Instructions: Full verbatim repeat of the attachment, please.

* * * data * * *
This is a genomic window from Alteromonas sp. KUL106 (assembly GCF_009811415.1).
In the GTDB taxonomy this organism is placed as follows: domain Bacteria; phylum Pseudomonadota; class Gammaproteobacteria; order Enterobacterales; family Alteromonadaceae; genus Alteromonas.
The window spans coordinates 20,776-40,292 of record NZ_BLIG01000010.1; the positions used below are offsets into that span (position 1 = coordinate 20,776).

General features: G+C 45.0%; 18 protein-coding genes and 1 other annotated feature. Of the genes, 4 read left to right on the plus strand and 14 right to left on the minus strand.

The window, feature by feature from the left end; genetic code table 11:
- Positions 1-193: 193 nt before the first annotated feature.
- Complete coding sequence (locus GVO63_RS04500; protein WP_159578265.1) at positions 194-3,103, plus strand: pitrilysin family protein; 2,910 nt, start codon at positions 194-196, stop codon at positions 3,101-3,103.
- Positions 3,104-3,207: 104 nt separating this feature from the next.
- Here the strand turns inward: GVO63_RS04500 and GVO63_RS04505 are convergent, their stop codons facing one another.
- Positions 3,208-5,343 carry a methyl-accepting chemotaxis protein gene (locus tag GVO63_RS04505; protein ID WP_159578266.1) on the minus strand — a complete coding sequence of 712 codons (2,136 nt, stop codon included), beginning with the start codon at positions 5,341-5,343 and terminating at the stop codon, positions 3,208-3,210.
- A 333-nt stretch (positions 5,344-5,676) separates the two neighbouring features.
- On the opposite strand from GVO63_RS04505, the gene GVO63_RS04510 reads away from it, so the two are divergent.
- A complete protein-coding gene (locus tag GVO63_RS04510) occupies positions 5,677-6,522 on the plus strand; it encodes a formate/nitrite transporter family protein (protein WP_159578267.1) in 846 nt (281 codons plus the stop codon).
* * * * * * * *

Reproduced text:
This is a genomic window from Alteromonas sp. KUL106 (assembly GCF_009811415.1).
In the GTDB taxonomy this organism is placed as follows: domain Bacteria; phylum Pseudomonadota; class Gammaproteobacteria; order Enterobacterales; family Alteromonadaceae; genus Alteromonas.
The window spans coordinates 20,776-40,292 of record NZ_BLIG01000010.1; the positions used below are offsets into that span (position 1 = coordinate 20,776).

General features: G+C 45.0%; 18 protein-coding genes and 1 other annotated feature. Of the genes, 4 read left to right on the plus strand and 14 right to left on the minus strand.

The window, feature by feature from the left end; genetic code table 11:
- Positions 1-193: 193 nt before the first annotated feature.
- Complete coding sequence (locus GVO63_RS04500; protein WP_159578265.1) at positions 194-3,103, plus strand: pitrilysin family protein; 2,910 nt, start codon at positions 194-196, stop codon at positions 3,101-3,103.
- Positions 3,104-3,207: 104 nt separating this feature from the next.
- Here the strand turns inward: GVO63_RS04500 and GVO63_RS04505 are convergent, their stop codons facing one another.
- Positions 3,208-5,343 carry a methyl-accepting chemotaxis protein gene (locus tag GVO63_RS04505; protein ID WP_159578266.1) on the minus strand — a complete coding sequence of 712 codons (2,136 nt, stop codon included), beginning with the start codon at positions 5,341-5,343 and terminating at the stop codon, positions 3,208-3,210.
- A 333-nt stretch (positions 5,344-5,676) separates the two neighbouring features.
- On the opposite strand from GVO63_RS04505, the gene GVO63_RS04510 reads away from it, so the two are divergent.
- A complete protein-coding gene (locus tag GVO63_RS04510) occupies positions 5,677-6,522 on the plus strand; it encodes a formate/nitrite transporter family protein (protein WP_159578267.1) in 846 nt (281 codons plus the stop codon).